Wildlife

Monitor and Observe Coastal Animals

Observe Beached Birds

The beached bird survey, developed by COASST (Coastal Observation and Seabird Survey Team, based at the University of Washington), involves monthly surveys using a formal protocol. COASST staff trains volunteers online and through training sessions in Oregon.

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Complete Sea Star Observations

The Oregon Kelp Alliance (ORKA) and (the Multi-Agency Rocky Intertidal Network) MARINe encourage volunteers to submit observations of all species of healthy and sick sea stars in intertidal and subtidal environments. Get wet!

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Report Stranded Marine Mammals

CoastWatchers and other observers report marine mammal strandings to the Oregon Marine Mammal Stranding Network year-round. Anyone observing a stranded animal, alive or dead, anywhere on the coast can assist by submitting an online report.

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Water and Plastic

Track Our Impact on Coastal Ecosystems

Conduct Marine Debris Surveys

CoastWatch volunteers can choose one of two ways to monitor and map marine debris on their mile. Both NOAA (National Oceanic and Atmospheric Administration) and the University of Washington offer protocol training sessions blending online, classroom, and in-the-field education.

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Marine debris collected during an MDMAP survey.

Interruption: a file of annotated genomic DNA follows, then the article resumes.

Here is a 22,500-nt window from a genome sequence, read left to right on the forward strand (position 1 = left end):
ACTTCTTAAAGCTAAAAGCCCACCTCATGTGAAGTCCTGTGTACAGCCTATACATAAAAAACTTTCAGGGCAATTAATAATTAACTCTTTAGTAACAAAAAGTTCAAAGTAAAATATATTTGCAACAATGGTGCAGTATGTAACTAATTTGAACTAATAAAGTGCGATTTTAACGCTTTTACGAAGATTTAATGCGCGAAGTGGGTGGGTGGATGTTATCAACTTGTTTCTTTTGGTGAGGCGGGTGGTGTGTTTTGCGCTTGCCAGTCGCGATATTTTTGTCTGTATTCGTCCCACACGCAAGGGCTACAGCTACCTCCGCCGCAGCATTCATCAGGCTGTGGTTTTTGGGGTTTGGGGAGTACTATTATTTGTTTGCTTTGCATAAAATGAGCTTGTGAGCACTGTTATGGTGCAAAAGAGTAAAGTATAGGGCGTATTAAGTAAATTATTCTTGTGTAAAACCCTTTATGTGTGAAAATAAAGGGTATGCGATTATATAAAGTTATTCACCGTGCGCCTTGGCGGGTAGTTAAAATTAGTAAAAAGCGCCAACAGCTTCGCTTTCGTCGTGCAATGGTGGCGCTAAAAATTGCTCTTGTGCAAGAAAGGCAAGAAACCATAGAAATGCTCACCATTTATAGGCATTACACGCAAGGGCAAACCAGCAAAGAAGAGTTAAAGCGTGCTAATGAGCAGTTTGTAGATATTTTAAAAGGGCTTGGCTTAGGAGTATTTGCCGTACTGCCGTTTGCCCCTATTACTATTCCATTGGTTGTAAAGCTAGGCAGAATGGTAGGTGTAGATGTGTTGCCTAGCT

Water Quality

The Blue Water Task Force works all along the Oregon Coast, collecting and processing beach water samples to look for enterococcus, a bacteria indicating levels of ecoli. BWTF is a program of the Surfrider Foundation, and eight chapters collect and process water from 44 sites on the Oregon coast. 

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Landscape and Habitat

Document Changes in Coastal Landscapes

Monitor King Tides to Track Sea Level Rise

Volunteers for the Oregon King Tides Project photograph King Tides to demonstrate current coastal flooding vulnerabilities and anticipate what will become ordinary tide levels as our climate changes. CoastWatch and the Oregon Coastal Management Program provide outreach and training in fall and winter.

 

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Survey Dunes for Hybrid Beachgrass

The hybrid beachgrass survey is a collaboration with scientists at Oregon State University. In the spring, summer, or fall volunteers use iNaturalist to help track the spread of a newly discovered beachgrass, a hybrid of the two invasive species of beachgrass that dominate Oregon’s coastal foredunes.

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FAQs

Explore answers to common questions about our Co-Science program. If you have more questions or concerns, please contact us.

Help us create a healthy and resilient Oregon coast where nature and all people thrive together.